As some of you may know, I am on the international board of directors of SEMPO, and recently we weighed in on the debate about SOPA and PIPA in the House and Senate respectively. We became aware of this issue going back several months, and we sent the association’s position to key individuals in Congress. Overall, both our U.S. and international board members fully supported this position, not as advocating for search engines or large Web properties, but on behalf of our membership that does business on the Internet, whether they are a larger enterprise, or individual proprietorship.
The good news is that Congress listened, as many direct responses were received with regards to our position. But the rest of this column involves some of my personal thoughts on what has transpired over the last few months with these bills.
I’ve been closely monitoring the SOPA and PIPA bills for months, and it seems astounding that they are seriously being considered for passage. I watched the House hearing in mid-December with shock and awe: “awe” that this might be the undoing of the Internet, and “shock” at those who were moving forward in admitted ignorance of what they were debating. Adding to the "awesomeness" of the hearing, Rep. Melvin Watt (D - NC), went on a five minute spiel about how they should avoid any discussions of “who’s been bought off, or not,” because it wouldn’t serve any valuable purpose. That statement alone spoke volumes about what was at stake.
Both Sen. Harry Reid and SOPA sponsor Rep. Lamar Smith were saying “what’s the big deal, we have bipartisan support?” Support between two parties who normally can’t agree on anything, yet somehow crashing the U.S. Internet is a cause for quickly joining hands around the firewall and singing a couple of rounds of Kumbayá.
You can either be “for” the open Internet, or not -- there is no in-between
I support an open Internet because I believe it benefits
not just business, but our society as a whole. Clearly, there is a monumental shift that has occurred in the last 17 years, and will continue to occur. Based on statements by Sen. Harry Reid,
Sen. Christopher Dodd, Sen. Al Franken, and Rep. Lamar Smith, this is not the last time you will see a
power struggle to take over the U.S Internet. This is “for-real” this time folks, a classic clash between old media and new media. Of all of the supporters for these bills, I’m particularly shocked at Al Franken’s. He has been a voice for net neutrality in the past, but he supported this bill, and he also
suggested that Google’s algorithm should be regulated by the government.
Let me make the crux of this column clear: You are either for an open Internet, or you are not. There is no in-between.
Here is an outline of the basic threats of legislation that will inevitably be rewritten, and resubmitted:
Equal access for users. In an
open Internet, content will not be denied because someone disagrees with a point of view, in a way that those with a dissenting opinion could easily sabotage an entire domain and its contents.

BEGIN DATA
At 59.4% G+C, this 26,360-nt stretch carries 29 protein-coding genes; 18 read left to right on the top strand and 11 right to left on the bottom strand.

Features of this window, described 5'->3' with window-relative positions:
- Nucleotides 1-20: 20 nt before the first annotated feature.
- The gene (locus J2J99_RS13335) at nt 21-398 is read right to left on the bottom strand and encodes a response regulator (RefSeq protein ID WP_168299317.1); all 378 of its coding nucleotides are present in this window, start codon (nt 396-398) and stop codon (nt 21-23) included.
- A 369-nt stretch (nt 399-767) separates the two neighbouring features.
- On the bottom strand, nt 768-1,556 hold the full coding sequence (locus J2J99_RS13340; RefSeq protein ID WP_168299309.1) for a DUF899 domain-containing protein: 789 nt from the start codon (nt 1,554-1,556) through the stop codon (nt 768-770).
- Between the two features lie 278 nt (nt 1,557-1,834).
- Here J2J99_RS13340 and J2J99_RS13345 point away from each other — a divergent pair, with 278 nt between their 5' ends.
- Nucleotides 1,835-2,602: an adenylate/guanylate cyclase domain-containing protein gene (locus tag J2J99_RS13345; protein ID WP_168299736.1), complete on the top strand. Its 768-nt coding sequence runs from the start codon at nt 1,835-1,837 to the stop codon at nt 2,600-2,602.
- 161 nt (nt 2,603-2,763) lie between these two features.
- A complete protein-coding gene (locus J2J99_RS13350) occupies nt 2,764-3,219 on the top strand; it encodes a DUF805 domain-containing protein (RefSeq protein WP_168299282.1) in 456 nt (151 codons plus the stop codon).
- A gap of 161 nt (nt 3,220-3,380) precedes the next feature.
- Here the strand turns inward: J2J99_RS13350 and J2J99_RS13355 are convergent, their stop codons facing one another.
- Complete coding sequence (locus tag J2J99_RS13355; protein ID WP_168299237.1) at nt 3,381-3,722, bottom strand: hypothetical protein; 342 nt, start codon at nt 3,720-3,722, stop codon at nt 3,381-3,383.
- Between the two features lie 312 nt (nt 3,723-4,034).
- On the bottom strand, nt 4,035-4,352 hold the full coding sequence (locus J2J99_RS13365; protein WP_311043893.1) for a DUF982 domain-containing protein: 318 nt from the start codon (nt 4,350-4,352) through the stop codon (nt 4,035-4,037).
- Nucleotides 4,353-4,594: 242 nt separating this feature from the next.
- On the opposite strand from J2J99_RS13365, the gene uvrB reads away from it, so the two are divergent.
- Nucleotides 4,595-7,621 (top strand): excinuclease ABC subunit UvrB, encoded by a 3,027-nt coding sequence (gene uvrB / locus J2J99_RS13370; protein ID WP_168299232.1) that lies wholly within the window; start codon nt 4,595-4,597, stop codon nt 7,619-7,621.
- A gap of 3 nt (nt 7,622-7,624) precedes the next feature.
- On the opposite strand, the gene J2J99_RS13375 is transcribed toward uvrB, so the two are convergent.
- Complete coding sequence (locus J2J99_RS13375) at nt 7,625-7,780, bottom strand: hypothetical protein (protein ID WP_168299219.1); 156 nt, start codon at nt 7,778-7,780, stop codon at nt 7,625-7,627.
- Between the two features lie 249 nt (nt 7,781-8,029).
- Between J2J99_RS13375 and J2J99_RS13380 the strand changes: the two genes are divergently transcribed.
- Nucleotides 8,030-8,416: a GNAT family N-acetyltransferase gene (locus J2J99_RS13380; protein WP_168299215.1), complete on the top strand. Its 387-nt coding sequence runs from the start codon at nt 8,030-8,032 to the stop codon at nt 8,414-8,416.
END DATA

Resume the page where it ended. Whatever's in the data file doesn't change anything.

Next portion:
Protection of long-tail economies. With the rise of the commercial Internet in the mid-1990s, long-tail economies that did not previously exist arose in a new and meaningful way. An open and equal playing field ensures that our economy will continue to thrive and remain competitive in this networked society that we have created. For examples, a shutdown of Yahoo would also include Yahoo Shopping, and all of the small business that legally market a wide variety of goods and services. It is simply a bad idea to shut down a city and its businesses because of one bad actor hawking counterfeits on the corner.
User-generated content. SOPA and PIPA would make it much riskier for sites that host any form of user-generated content. This includes the small individual bloggers and webmasters, all the way up to Google, Facebook, Ebay, and Twitter.
Linking. Have link rot on your site and haven’t checked your links in a while? In a world where SOPA/PIPA are law, you could be in violation, and have your entire business and domain yanked down, with the burden of proof being on you.
DNS system breakage. Bottom line, it was a bad idea, and no one had thought about the consequences. Little Business or Big Business, you can’t screw around with the DNS like this when transactional data is being sent over the network.
Real-time interaction. Seriously, would you want to start a real-time user-generated content play in a world where any idiot could knowingly or unknowingly sabotage your business or community? I didn’t think so.
Domain business takedowns without due process. To have your domain taken down entirely, all you would need is a claim by a copyright holder. These bills basically give the U.S. IP lobby eminent domain to bulldoze your website until further notice, or your burden of proof has been met.
Free speech. SOPA and PIPA are tantamount to a totalitarian firewall that Americans typically fight against.
Again, all of the above is what a bipartisan group in congress, along with the MPAA and RIAA, wants to weaken, if not totally destroy. As a U.S. citizen, I would be interested if anyone if Congress or their staff would like to respond here in the comments of this article -- you would be reaching a good audience of U.S. citizens and people interested in the U.S. Internet abroad by doing so. I’m also interested in all reader comments, either in the comments section of the Search Insider blog, or by emailing or tweeting me directly @robgarner.